Sector 1 fully deserves its name of Green Sector. Here you can find the largest area of green space per inhabitant of all administrative zones of the Capital.

The Kiseleff, Cişmigiu, Herăstrău, Bazilescu, Operei, Regina Maria Parks are just a few of the green “jewelry” of Sector 1, where the residents of Bucharest can spend their free time and breathe fresh air, far from the bustle of the big city.



Cultural and Urbane Pearl of the Capital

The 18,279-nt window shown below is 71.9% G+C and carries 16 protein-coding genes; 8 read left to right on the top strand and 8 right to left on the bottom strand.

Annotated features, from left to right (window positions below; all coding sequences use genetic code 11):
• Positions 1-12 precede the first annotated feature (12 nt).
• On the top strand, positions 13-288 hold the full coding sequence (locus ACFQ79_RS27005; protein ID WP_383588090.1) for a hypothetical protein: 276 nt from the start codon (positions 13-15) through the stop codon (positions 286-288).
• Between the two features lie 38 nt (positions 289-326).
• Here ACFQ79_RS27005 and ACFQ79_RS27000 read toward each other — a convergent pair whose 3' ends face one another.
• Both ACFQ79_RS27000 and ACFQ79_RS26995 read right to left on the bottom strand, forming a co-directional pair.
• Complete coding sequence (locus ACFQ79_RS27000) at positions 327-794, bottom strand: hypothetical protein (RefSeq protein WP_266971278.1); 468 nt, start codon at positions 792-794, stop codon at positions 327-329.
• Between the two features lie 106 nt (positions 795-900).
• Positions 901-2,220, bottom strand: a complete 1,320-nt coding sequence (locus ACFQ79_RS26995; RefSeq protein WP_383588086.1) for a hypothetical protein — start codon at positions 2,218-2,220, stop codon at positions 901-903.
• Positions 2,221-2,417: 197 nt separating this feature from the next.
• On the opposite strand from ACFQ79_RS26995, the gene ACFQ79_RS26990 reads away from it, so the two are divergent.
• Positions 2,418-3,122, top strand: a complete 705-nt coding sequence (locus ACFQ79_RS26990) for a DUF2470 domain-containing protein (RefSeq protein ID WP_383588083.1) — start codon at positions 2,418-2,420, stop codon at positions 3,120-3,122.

Most specialist, be they architects, historians or literati, but also average citizens, share a high esteem for the value of the cultural and architectural heritage of Sector 1 which they consider to be the cultural and urbane pearl of Bucharest. In Sector 1, you breathe culture with every step you take, there are museums, theatres, statues, monuments or religious buildings. The Romanian Athenaeum, the Arch of Triumph, the Barbu Ştirbei Palace, the Kretzulescu Palace, the House of Vernescu, the „Dimitrie Gusti” Natioanl Village Museum, the „George Enescu” National Museum, the National Art Museum of Romania, the “Grigore Antipa” National Museum of Nature History, the Museum of the Romanian Peasant, the Caşin Monastery, the Odeon Theatre, are only some of the "jewels" owned by Sector 1, “the Capital of the Capital”.